sidecar [sahyd-kahr] ExamplesWord Origin noun

  1. a small car attached on one side to a motorcycle and supported on the other side by a wheel of its own, used for a passenger, parcels, etc.
  2. a cocktail made with brandy, orange liqueur, and lemon juice.

Origin of sidecar First recorded in 1880–85; side1 + car1 Examples from the Web for sidecar Contemporary Examples of sidecar

  • The Boss even threw in an hour of guitar lessons, a lasagna dinner, and a ride in the sidecar of his motorcycle for good measure.

    Bruce Springsteen, Jon Stewart, and Louis C.K. ‘Stand Up’ for Soldiers

    Alex Suskind

    November 6, 2014

  • Historical Examples of sidecar

  • First in line were our pilots in an Indian motorcycle and sidecar.

    The Fight for the Argonne

    William Benjamin West

  • He was out in almost no time pushing an army motorcycle and sidecar.

    Dave Dawson at Dunkirk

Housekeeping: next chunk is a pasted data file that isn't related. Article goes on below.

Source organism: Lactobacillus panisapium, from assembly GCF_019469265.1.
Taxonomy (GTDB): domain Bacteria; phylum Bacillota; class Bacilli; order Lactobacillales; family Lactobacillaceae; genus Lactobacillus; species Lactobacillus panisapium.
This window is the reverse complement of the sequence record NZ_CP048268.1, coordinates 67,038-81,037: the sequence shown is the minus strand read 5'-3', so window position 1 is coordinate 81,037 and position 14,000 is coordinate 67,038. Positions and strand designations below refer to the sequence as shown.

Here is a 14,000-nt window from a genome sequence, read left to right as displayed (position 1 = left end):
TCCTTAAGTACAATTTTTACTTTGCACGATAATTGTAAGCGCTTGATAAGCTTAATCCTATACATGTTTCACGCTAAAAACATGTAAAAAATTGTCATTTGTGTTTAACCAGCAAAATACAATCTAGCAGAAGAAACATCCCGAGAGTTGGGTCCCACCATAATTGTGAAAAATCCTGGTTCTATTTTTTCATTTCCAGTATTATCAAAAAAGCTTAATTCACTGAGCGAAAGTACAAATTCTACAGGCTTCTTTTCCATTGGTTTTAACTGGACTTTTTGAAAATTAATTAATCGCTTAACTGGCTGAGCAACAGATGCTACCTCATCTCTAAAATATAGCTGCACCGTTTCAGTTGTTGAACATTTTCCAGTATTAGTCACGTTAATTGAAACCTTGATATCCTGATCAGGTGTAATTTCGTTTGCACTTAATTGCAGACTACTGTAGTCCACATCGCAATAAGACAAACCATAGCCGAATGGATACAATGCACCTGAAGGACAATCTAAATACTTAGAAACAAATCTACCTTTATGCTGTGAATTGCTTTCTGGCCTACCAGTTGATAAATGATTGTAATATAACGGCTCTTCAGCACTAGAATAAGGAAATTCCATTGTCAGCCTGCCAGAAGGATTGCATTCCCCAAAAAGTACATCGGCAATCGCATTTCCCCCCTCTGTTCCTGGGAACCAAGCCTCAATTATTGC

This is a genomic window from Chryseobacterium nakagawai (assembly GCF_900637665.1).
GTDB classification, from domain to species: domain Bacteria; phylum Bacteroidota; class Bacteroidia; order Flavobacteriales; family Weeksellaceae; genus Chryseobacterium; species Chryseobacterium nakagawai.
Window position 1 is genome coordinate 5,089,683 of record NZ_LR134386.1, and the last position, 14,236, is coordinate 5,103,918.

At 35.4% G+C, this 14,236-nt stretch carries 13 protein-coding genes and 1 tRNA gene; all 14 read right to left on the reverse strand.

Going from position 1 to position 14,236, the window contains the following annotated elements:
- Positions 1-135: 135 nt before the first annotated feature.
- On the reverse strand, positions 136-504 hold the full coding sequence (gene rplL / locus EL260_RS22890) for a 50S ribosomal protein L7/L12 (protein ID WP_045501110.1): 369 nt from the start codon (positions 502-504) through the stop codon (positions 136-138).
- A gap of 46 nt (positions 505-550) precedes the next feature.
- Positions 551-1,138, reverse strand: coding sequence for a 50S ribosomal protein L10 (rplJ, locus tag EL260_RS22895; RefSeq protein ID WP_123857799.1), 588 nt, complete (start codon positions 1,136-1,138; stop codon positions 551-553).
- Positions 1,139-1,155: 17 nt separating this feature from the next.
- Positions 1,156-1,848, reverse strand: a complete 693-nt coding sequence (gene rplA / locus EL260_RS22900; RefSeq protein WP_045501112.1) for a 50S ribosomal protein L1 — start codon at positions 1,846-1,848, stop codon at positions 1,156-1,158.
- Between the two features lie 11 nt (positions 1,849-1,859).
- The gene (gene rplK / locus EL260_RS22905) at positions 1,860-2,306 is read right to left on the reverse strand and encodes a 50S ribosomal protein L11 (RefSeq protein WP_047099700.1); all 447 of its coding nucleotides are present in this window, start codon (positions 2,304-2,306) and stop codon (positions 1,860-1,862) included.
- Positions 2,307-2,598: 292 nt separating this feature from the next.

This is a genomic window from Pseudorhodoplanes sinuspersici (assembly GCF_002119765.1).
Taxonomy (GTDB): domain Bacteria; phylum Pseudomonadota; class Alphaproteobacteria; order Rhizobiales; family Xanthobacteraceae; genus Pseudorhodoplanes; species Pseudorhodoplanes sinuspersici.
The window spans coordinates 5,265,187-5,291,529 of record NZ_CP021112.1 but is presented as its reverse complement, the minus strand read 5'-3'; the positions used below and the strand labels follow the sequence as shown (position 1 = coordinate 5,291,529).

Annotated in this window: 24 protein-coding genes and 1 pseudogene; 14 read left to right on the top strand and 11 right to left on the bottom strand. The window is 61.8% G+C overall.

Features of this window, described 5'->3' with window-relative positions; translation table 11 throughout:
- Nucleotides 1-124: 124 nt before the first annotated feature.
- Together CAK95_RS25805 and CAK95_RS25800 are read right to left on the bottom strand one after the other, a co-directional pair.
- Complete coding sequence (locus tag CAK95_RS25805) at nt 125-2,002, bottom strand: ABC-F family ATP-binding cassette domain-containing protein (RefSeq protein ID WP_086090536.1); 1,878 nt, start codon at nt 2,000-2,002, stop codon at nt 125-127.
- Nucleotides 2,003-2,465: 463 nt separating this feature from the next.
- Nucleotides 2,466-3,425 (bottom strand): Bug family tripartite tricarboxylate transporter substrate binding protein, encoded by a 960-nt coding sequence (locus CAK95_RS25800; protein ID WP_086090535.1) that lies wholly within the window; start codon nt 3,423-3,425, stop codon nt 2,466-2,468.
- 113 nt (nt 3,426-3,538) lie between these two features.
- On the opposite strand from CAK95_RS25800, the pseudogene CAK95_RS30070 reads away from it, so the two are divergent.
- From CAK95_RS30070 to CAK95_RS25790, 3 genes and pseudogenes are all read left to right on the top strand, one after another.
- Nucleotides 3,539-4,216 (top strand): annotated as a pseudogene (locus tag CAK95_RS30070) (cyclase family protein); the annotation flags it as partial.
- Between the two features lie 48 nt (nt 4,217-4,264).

Robert Sydney Bowen

  • Yes, the engine’s running like a daisy, and the sidecar’s on, and Egbert’s fussing to be off.

    A Popular Schoolgirl

    Angela Brazil

  • He climbed awkwardly into the sidecar, and the soldier, after a hesitant acceptance, kicked the starter.

    Cue for Quiet

    Thomas L. Sherred

  • Against them Teddy and a sidecar girl with Raeburn in support made a memorable struggle.

    Mr. Britling Sees It Through

    H. G. Wells

  • British Dictionary definitions for sidecar sidecar noun

    1. a small car attached on one side to a motorcycle, usually for one passenger, the other side being supported by a single wheel
    2. a cocktail containing brandy with equal parts of Cointreau and lemon juice
    50 queries 0.571